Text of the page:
6. 6. Heimer L, Zahm DS, Churchill L, Kalivas PW, Wohltmann C (1991) Specificity in the projection patterns of accumbal core and shell in the rat. Neuroscience 41: 89–125.
  7. 7. Steketee JD, Sorg BA, Kalivas PW (1992) The role of the nucleus accumbens in sensitization to drugs of abuse. Prog Neuropsychopharmacol Biol Psychiatry 16: 237–246.
  8. 8. Gao G, Wang X, He S, Li W, Wang Q, et al. (2003 ) Clinical study for alleviating opiate drug psychological dependence by a method of ablating the nucleus accumbens with stereotactic surgery. Stereotact Funct Neurosurg 81: 96–104.
  9. 9. Xu JW, Wang GS, Zhou HY, Tian X, Wang XR, et al.. (2005) The clinical report of alleviating drug psychological dependence by deep brain stimulation(initial clinical results after three months follow-up). Chin J Stereotact Funct Neurosurg 18: 140–144.[Article in Chinese].
  10. 10. Noori HR, Spanagel R, Hansson AC (2012) Neurocircuitry for modeling drug effects. Addict Biol 17: 827–864.
  11. 11. Kalivas PW (2009) The glutamate homeostasis hypothesis of addiction. Nat Rev Neurosci 10: 561–572.
  12. 12. Wydra K, Golembiowska K, Zaniewska M, Kamińska K, Ferraro L, et al. (2013) Accumbal and pallidal dopamine, glutamate and GABA overflow during cocaine self-administration and its extinction in rats. Addict Biol 18: 307–324.
  13. 13. McFarland K, Lapish CC, Kalivas PW (2003) Prefrontal glutamate release into the core of the nucleus accumbens mediates cocaine-induced reinstatement of drug-seeking behavior. J Neurosci 23: 3531–7.
  14. 14. LaLumiere RT, Kalivas PW (2008) Glutamate release in the nucleus accumbens core is necessary for heroin seeking. J Neurosci 28: 3170–3177.
  15. 15. Kemppainen H, Raivio N, Nurmi H, Kiianmaa K (2010) GABA and glutamate overflow in the VTA and ventral pallidum of alcohol-preferring AA and alcohol-avoiding ANA rats after ethanol. Alcohol Alcohol 45: 111–118.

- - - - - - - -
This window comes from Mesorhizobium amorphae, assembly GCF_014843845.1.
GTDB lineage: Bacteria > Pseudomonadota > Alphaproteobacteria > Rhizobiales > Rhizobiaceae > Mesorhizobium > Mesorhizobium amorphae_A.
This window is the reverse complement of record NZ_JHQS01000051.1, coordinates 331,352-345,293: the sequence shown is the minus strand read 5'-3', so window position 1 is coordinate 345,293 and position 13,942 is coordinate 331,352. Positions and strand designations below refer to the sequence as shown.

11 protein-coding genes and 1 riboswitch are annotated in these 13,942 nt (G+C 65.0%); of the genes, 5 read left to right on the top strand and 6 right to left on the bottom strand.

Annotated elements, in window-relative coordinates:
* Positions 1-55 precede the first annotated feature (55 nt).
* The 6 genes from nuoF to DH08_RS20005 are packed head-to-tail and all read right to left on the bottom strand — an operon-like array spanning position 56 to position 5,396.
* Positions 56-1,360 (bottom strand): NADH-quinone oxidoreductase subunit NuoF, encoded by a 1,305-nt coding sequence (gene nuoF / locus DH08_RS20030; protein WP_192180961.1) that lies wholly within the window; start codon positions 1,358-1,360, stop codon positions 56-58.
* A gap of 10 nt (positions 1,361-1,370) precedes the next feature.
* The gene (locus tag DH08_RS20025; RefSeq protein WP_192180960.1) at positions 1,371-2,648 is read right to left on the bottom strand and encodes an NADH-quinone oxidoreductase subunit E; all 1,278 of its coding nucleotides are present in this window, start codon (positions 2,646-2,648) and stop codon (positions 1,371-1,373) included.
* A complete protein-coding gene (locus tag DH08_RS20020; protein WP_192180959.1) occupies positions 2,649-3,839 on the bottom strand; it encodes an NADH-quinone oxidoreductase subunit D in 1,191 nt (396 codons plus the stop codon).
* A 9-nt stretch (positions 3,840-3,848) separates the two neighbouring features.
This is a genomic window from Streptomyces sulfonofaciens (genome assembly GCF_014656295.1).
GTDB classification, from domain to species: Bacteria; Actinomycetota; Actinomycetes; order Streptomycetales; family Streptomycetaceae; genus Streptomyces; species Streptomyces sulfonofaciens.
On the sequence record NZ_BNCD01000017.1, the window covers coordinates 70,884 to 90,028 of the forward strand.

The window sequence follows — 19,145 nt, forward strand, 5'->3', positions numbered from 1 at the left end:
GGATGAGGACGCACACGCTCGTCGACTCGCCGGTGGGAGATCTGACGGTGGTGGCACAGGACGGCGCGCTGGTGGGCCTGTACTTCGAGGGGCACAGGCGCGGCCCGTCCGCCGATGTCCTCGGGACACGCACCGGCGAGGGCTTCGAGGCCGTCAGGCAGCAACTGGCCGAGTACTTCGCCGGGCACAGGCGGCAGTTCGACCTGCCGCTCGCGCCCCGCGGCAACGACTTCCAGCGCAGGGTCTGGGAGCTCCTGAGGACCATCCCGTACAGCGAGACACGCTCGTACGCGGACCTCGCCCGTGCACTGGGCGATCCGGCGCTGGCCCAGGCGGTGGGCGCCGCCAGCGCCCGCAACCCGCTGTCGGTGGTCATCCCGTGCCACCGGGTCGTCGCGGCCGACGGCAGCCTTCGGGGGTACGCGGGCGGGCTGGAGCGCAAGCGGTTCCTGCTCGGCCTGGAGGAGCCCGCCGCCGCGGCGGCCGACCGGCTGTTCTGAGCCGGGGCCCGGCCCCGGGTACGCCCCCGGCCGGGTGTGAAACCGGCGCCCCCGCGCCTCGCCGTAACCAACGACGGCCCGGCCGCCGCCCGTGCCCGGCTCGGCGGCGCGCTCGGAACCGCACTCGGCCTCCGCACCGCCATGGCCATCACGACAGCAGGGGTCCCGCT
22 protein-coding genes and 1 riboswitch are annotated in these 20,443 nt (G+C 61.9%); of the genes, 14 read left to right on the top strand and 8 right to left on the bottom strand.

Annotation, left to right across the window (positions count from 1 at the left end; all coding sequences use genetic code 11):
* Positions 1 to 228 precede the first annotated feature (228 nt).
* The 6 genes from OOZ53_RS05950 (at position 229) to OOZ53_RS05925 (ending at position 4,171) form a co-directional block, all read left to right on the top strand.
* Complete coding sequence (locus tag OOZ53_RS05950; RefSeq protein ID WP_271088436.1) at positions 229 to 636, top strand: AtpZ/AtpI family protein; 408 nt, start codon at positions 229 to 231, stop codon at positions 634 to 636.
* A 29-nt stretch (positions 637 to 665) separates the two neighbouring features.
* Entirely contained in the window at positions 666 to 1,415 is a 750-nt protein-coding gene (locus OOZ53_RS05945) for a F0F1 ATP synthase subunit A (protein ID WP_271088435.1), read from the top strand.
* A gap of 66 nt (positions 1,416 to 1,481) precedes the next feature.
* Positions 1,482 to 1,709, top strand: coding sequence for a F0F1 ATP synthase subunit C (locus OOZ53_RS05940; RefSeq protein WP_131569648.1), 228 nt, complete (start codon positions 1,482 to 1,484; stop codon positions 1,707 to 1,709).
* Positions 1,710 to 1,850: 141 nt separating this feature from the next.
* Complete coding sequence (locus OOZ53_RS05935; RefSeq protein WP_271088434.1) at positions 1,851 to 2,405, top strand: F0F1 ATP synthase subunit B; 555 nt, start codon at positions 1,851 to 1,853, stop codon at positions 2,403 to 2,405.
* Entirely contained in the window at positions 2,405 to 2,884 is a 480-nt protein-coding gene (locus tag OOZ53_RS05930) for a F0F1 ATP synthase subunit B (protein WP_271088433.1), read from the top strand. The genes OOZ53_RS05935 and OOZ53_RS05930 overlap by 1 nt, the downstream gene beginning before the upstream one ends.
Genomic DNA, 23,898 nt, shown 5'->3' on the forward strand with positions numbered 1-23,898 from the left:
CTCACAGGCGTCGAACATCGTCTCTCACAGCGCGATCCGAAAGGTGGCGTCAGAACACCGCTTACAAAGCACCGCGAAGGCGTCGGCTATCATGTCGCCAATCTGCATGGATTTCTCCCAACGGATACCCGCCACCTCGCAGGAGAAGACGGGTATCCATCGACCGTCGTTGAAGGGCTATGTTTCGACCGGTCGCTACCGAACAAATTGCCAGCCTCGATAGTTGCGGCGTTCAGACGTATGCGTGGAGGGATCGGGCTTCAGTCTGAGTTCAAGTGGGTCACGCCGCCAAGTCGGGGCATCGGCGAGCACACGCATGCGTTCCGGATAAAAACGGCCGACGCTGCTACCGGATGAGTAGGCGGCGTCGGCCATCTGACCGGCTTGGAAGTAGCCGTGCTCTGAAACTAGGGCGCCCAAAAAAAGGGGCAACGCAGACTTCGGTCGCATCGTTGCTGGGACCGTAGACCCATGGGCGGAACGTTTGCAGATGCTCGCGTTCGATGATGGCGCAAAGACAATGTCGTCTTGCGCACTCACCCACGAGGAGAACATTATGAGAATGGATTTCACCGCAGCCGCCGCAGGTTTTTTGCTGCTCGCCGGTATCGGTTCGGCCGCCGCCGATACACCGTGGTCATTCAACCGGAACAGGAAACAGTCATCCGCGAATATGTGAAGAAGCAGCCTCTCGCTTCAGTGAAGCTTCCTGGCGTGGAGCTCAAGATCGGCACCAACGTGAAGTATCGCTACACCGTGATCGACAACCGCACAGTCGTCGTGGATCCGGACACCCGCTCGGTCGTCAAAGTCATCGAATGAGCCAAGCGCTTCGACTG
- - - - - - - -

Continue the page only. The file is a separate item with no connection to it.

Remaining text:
16. 16. Benabid AL (2003) Deep brain stimulation for Parkinson's disease. Curr Opin Neurobiol 13: 696–706.
  17. 17. Hiller A, Loeffler S, Haupt C, Litza M, Hofmann U, et al. (2007) Electrical high frequency stimulation of the caudate nucleus induces local GABA outflow in freely moving rats. J Neurosci Methods 159: 286–290.
  18. 18. Moser A, Gieselberg A, Ro B, Keller C, Qadri F (2003) Deep brain stimulation:response to neuronal high frequency stimulation is mediated through GABA(A) receptor activation in rats. Neurosci Lett 341: 57–60.
  19. 19. Tzschentke TM (1998) Measuring reward with the conditioned place preference paradigm: a comprehensive review of drug effects, recent progress and new issues. Prog Neurobiol 56: 613–672.
  20. 20. Fattore L, Deiana S, Spano SM, Cossu G, Fadda P, et al. (2005) Endocannabinoid system and opioid addiction: behavioural aspects. Pharmacol Biochem Behav 81: 343–359.
  21. 21. Karimi S, Karami M, Sahraei H, Rahimpour M (2011) Reversal effect of intra-central amygdala microinjection of L-arginine on place aversion induced by naloxone in morphine conditioned rats. Iran Biomed J 15: 92–99.
  22. 22. Paxions G, Watson C (1997) The rat brain in stereotaxic coordinates. San Diego: Academic Press.
  23. 23. Hu WH, Bi YF, Zhang K, Meng FG, Zhang JG (2011) High-frequency electrical stimulation in the nucleus accumbens of morphine-treated rats suppresses neuronal firing in reward-related brain regions. Med Sci Monit 17: 153–160.
  24. 24. LaLumiere RT, Kalivas PW (2008) Glutamate release in the nucleus accumbens core is necessary for heroin seeking. J Neurosci 28: 3170–3177.